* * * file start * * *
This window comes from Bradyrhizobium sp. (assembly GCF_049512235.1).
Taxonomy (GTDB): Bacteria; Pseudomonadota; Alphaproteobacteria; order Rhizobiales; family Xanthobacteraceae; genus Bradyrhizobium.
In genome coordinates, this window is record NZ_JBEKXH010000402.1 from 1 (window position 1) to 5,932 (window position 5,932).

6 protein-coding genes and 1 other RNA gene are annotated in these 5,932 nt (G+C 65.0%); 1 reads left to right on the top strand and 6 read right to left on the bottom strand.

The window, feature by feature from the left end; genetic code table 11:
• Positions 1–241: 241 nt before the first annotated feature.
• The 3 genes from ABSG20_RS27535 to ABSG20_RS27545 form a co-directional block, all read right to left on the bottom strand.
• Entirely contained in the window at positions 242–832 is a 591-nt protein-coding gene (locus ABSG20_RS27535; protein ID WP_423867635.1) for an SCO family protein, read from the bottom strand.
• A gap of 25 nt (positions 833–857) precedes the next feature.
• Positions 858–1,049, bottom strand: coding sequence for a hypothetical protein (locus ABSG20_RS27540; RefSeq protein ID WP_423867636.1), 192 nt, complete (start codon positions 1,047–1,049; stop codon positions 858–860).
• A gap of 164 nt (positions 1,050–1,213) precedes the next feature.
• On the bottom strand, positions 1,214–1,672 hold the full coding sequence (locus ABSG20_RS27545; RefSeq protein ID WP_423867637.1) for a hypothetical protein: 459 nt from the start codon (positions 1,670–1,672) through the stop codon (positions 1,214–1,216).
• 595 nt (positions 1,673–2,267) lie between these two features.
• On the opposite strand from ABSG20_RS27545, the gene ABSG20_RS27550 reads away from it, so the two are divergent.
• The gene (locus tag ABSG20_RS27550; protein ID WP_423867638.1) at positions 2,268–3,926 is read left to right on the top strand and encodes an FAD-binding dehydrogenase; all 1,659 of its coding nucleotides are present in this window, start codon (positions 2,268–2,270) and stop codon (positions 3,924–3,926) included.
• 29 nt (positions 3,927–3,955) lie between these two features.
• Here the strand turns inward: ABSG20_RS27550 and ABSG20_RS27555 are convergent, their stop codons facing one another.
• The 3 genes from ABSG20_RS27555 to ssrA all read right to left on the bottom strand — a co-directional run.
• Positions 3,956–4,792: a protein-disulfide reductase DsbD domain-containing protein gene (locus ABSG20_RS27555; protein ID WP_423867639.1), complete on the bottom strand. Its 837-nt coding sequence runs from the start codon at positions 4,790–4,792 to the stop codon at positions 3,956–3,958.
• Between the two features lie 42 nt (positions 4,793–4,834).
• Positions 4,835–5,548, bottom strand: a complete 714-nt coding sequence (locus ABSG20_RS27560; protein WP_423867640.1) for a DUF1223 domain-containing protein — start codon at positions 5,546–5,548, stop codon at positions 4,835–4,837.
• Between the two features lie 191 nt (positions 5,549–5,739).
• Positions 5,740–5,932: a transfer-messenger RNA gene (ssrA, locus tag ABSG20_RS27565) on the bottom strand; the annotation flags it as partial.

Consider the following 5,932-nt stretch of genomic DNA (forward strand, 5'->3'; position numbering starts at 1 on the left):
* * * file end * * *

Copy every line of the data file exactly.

This window comes from Bradyrhizobium sp. (assembly GCF_049512235.1).
Taxonomy (GTDB): Bacteria; Pseudomonadota; Alphaproteobacteria; order Rhizobiales; family Xanthobacteraceae; genus Bradyrhizobium.
In genome coordinates, this window is record NZ_JBEKXH010000402.1 from 1 (window position 1) to 5,932 (window position 5,932).

6 protein-coding genes and 1 other RNA gene are annotated in these 5,932 nt (G+C 65.0%); 1 reads left to right on the top strand and 6 read right to left on the bottom strand.

The window, feature by feature from the left end; genetic code table 11:
• Positions 1–241: 241 nt before the first annotated feature.
• The 3 genes from ABSG20_RS27535 to ABSG20_RS27545 form a co-directional block, all read right to left on the bottom strand.
• Entirely contained in the window at positions 242–832 is a 591-nt protein-coding gene (locus ABSG20_RS27535; protein ID WP_423867635.1) for an SCO family protein, read from the bottom strand.
• A gap of 25 nt (positions 833–857) precedes the next feature.
• Positions 858–1,049, bottom strand: coding sequence for a hypothetical protein (locus ABSG20_RS27540; RefSeq protein ID WP_423867636.1), 192 nt, complete (start codon positions 1,047–1,049; stop codon positions 858–860).
• A gap of 164 nt (positions 1,050–1,213) precedes the next feature.
• On the bottom strand, positions 1,214–1,672 hold the full coding sequence (locus ABSG20_RS27545; RefSeq protein ID WP_423867637.1) for a hypothetical protein: 459 nt from the start codon (positions 1,670–1,672) through the stop codon (positions 1,214–1,216).
• 595 nt (positions 1,673–2,267) lie between these two features.
• On the opposite strand from ABSG20_RS27545, the gene ABSG20_RS27550 reads away from it, so the two are divergent.
• The gene (locus tag ABSG20_RS27550; protein ID WP_423867638.1) at positions 2,268–3,926 is read left to right on the top strand and encodes an FAD-binding dehydrogenase; all 1,659 of its coding nucleotides are present in this window, start codon (positions 2,268–2,270) and stop codon (positions 3,924–3,926) included.
• 29 nt (positions 3,927–3,955) lie between these two features.
• Here the strand turns inward: ABSG20_RS27550 and ABSG20_RS27555 are convergent, their stop codons facing one another.
• The 3 genes from ABSG20_RS27555 to ssrA all read right to left on the bottom strand — a co-directional run.
• Positions 3,956–4,792: a protein-disulfide reductase DsbD domain-containing protein gene (locus ABSG20_RS27555; protein ID WP_423867639.1), complete on the bottom strand. Its 837-nt coding sequence runs from the start codon at positions 4,790–4,792 to the stop codon at positions 3,956–3,958.
• Between the two features lie 42 nt (positions 4,793–4,834).
• Positions 4,835–5,548, bottom strand: a complete 714-nt coding sequence (locus ABSG20_RS27560; protein WP_423867640.1) for a DUF1223 domain-containing protein — start codon at positions 5,546–5,548, stop codon at positions 4,835–4,837.
• Between the two features lie 191 nt (positions 5,549–5,739).
• Positions 5,740–5,932: a transfer-messenger RNA gene (ssrA, locus tag ABSG20_RS27565) on the bottom strand; the annotation flags it as partial.

Consider the following 5,932-nt stretch of genomic DNA (forward strand, 5'->3'; position numbering starts at 1 on the left):